tactical rope

Six Things Freelance Writing Taught Me

For cash-strapped writers – which, let’s be honest, is most of us – freelancing is a means of making ends meet while doing what we love most: writing. But more than that, working as a gun for hire also serves as an awesome tactic to learn the ropes and pick up things like:

1. How to sell a pitch. Landing a freelance writing gig is like submitting a novel. You have to stand out from the rabble – which means crafting a clever cover letter. Something tight and professional (but not boring, boredom is the Black Plague of queries) which showcases your writing savvy. After hundreds of hours trawling through online classifieds and shooting off queries, I’ve got the CV thing down to a freaking science. That said, the tweaking and tuning never ends.

2. How to research. Since freelancers write across fields and professions, research skills are a stamped, signed and sealed must. It can also be kind of fun. For instance, a while back, I landed a gig writing targeted Tweets for a floating real estate honcho. I ended up submerged in a crap ton of did-you-knows about aquatic living, and to this day, I know more about float homes than most people are ever exposed to.

3. How to keep it sharp. Most writing projects have a word limit. For instance, I shoot for 1000 words when it comes to newsletters, and about 500 for articles. For Tweets, it’s even less: 140 characters. That means making each sentence count. The flip side of this is that I’ve been kind of stunted. I can crank out short stories and novellas fine, but I struggle with length. So just be careful about that. Believe me. Nothing more frustrating than plotting out a 50k novel just to top out at 20k.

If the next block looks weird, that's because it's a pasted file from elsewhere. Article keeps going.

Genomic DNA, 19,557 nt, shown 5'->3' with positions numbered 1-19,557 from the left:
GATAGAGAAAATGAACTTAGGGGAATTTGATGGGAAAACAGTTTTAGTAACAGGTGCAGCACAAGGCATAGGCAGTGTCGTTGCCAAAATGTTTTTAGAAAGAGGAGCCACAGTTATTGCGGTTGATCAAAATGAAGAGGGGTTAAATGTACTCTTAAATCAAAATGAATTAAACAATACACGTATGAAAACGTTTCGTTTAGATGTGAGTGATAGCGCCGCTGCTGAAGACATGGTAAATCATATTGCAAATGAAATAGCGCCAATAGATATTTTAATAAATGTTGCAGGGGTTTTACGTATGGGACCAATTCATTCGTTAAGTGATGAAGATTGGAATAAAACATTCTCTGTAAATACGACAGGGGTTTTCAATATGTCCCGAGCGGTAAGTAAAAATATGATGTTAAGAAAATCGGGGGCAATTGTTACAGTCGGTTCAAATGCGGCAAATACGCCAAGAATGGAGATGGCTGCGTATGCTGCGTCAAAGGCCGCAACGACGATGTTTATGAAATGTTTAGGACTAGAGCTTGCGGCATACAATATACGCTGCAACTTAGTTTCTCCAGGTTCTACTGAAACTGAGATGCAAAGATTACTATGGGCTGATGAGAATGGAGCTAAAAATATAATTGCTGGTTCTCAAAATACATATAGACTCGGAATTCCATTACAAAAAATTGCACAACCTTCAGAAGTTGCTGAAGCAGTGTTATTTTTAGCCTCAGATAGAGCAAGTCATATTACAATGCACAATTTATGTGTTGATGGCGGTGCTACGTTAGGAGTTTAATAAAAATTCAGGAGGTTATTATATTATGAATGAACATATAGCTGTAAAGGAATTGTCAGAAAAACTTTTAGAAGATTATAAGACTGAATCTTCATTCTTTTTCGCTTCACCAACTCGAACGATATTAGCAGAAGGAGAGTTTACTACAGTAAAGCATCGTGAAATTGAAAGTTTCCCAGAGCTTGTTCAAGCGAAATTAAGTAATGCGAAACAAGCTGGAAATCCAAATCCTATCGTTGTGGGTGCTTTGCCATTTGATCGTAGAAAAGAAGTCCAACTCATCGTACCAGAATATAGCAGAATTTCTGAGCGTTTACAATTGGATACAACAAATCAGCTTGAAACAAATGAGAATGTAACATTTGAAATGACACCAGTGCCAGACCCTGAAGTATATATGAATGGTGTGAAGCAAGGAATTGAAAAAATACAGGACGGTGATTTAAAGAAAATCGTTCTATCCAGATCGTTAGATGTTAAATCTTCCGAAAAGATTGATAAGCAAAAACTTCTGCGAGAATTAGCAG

4. How to self-edit. Kind of obvious, but freelancers have to polish their own stuff. Sometimes, clients will make little changes, but the writer must know their way about the grammar-go-round. No one’s going to hire a freelancer if their writing sample is chock-full of more holes than a slice of Swiss cheese.

5. How to stick to a deadline. Deadlines are super important. Ever finished an assignment the night before it’s due? When there’s an immediate cut-off, there’s no time to wait for inspiration to beam down from the heavens. We don’t have a choice but to take matters into our own hands – and that’s when the magic happens.

6. How to treat writing like the serious profession it is. Like accountants, freelancers exist in the frame of mind where writing is our livelihood. Once that mental shift occurs, writing becomes a hell of a lot easier. It’s not just a catharsis. It’s a career. And that’s what it’s all about.

Combat controllers from the 21st Special Tactics Squadron fast-rope from a CV-22 Osprey during Emerald Warrior near Hurlburt Field, Fla., April 21, 2015. Emerald Warrior is the Department of Defense’s only irregular warfare exercise, allowing joint and combined partners to train together and prepare for real-world contingency operations. (U.S. Air Force photo/Staff Sgt. Jonathan Snyder)

The Kidnappers


I feel like writing the ending of “The Wedding Crashers”, hope you like it as much as I am. You can find the first part here;

The Wedding Crashers”




Unknown building, outside London

Molly: William, let me go now or I will ground you for the rest of your life.

Will: Can’t do, Mummy. I love you very much though.

Molly: (huffed and changed her tactics) This rope is biting me, Will. It’s hurting your Mummy bad. Baby, please untie this for me.

Sherlock sat down on a chair facing her and put some antiseptic cream on the small bruises around her wrists gently.

Sherlock: Don’t you move too much, darling. (to William) Go, watch the door for me please, Benvolio.

Will: (shrugged) Aye, Romeo.

Molly: (frowned) Romeo? Benvolio?

Sherlock: (smiled) Our son is now pretty much into the classic literatures, Molly. He even mentioned that he wants to attend an audition for this year school play.

Molly: (surprised) Really? He has never told me that before but (grinned warmly) he will do fine, Daddy. William is your son after all. He knows how to act.